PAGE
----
The long-awaited new frame!
Those of you who followed some of the thrills and spills of my Bespoke journey Down Under, may remember that the frame of my expedition bike broke just outside of Queenstown, on South Island of NZ. Delayed by only 24 hours, I had been able to find a local welder to patch up my frame, sufficient for it to see out the rest of the ride.
I brought the bike back home, despite the advice of some that I should ditch it somewhere in the middle of Melbourne, and it has now been relegated to an occasional-use-bike for off-roading, and local luggage carrying journeys. Of course, its absence as an expedition bike left a serious gap in my stable of bikes.
So, since getting back to the UK, much research has been done, inspired by a visit to the Bespoke Exhibition of frame builders in Bristol. I decided to pay a visit to Dave Yates in deepest Lincolnshire (though he is a Geordie, born and bred), not only a frame builder with some 40 years experience, but also a teacher of frame building to the aspiring new generation.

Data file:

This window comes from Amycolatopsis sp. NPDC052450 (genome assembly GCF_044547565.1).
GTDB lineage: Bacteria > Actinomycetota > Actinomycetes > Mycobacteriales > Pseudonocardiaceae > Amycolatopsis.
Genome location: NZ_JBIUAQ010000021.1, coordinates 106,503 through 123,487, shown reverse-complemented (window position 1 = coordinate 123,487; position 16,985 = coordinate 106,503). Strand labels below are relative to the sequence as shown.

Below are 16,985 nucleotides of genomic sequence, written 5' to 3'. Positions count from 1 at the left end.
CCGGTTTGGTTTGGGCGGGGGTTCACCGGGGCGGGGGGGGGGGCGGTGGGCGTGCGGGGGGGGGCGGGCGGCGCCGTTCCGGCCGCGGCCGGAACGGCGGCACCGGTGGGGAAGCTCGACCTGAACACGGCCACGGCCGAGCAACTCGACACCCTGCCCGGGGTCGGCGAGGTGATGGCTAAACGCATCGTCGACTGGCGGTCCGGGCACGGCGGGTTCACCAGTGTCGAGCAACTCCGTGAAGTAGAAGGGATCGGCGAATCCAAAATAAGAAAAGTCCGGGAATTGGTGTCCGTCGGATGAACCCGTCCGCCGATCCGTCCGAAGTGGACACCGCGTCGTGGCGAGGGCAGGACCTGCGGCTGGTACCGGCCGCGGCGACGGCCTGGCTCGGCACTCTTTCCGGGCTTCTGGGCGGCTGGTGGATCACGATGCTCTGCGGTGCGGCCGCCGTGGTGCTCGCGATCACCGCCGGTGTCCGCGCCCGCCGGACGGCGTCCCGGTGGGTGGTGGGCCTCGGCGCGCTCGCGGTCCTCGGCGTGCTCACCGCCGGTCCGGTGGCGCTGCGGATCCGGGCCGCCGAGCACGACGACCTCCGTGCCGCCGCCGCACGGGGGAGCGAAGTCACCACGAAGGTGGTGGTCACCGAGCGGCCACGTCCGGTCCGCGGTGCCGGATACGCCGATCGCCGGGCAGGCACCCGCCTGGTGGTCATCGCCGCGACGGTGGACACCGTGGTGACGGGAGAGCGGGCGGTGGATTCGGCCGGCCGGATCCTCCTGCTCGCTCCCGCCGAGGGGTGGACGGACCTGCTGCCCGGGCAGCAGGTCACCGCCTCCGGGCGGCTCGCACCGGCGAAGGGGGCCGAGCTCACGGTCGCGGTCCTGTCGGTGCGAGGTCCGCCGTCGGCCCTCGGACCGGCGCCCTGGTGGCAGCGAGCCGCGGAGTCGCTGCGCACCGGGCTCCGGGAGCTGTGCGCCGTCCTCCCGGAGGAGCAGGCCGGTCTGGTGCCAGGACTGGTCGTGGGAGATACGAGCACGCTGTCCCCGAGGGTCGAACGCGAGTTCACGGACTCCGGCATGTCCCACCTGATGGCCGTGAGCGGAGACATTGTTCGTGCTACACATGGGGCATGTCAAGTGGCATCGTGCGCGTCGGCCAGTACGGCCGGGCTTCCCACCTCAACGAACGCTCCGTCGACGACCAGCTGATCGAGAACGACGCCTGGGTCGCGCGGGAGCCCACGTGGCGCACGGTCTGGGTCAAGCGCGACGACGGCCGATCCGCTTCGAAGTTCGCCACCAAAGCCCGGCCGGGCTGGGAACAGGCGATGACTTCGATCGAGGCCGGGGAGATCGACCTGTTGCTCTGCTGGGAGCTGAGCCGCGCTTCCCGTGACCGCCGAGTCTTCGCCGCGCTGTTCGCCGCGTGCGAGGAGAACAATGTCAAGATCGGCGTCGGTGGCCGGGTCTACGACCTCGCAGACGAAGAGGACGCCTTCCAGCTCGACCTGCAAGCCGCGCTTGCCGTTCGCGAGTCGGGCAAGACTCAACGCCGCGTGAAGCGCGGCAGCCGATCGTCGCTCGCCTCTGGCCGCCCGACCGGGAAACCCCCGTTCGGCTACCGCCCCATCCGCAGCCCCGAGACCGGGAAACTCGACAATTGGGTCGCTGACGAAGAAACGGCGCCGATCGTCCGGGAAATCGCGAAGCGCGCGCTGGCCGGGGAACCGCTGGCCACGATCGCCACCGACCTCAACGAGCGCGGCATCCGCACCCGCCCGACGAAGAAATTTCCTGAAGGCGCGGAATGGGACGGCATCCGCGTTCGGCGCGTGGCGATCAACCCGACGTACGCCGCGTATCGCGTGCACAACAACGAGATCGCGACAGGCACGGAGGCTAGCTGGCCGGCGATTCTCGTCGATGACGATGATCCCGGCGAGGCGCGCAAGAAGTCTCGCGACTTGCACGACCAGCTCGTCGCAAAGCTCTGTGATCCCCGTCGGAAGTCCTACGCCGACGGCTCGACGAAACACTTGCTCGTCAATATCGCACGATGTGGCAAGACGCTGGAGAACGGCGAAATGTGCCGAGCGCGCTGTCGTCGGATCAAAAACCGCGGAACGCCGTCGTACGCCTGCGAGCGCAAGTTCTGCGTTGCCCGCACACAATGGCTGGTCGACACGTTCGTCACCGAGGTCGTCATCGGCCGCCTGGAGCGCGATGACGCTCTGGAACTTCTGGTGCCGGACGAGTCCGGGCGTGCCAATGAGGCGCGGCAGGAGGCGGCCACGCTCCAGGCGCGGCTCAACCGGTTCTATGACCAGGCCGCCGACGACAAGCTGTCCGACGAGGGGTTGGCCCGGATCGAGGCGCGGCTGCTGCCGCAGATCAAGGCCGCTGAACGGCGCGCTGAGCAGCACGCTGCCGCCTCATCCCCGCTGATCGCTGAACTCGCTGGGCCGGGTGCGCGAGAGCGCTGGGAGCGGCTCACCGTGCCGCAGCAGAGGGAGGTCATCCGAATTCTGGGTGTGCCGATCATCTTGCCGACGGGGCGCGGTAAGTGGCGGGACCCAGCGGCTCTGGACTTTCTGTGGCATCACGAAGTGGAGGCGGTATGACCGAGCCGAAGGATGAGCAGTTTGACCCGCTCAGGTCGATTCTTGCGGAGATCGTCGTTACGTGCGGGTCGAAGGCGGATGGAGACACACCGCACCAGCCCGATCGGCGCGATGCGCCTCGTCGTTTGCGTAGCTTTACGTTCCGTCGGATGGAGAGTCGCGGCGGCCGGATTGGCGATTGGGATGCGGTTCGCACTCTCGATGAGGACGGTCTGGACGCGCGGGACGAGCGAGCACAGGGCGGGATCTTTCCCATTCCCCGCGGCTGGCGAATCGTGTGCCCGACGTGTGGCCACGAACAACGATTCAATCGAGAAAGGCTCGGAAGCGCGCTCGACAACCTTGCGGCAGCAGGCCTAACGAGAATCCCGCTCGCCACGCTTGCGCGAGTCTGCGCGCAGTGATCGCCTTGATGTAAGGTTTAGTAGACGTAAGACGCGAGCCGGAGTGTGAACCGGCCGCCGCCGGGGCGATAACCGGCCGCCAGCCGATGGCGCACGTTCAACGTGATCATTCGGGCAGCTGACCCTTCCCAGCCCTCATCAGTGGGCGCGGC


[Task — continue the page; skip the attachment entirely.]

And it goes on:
Just like being fitted for a new bespoke suit, I had to be measured up after detailed discussion of my requirements, and after two hours, before I left, he informed me I was in luck, I would only have to wait about three months! (And I was not to ring him to make enquiries about how things were progressing in the meantime. This man knows his business, and he doesn’t welcome interruptions……….)
That three month wait came to an end today, and I picked up the finished product with just a twinge of excitement. Long-distance purists will appreciate that a good solid expedition frame has simply got to be made of steel (in my case, Reynolds 525 chromoly), though many will argue about the benefits of lighter composite materials. Dave Yates is one of those stern-looking dinosaurs who relegates materials like alloy, carbon fibre and titanuim to the level of “recycled milk bottle tops” or even “plastic”. He doesn’t mince his words.
Being the first time I’ve had a bespoke frame built, never before did I have to make a decision about the colour. I have always bought my bikes on the strength of their value and functionality, never for their colour. So what colour does and ex-Spanish teacher, who habitually wears red lycra, choose? Yellow, of course…..and this will ensure a warmer-than-normal welcome when I next go touring in Spain!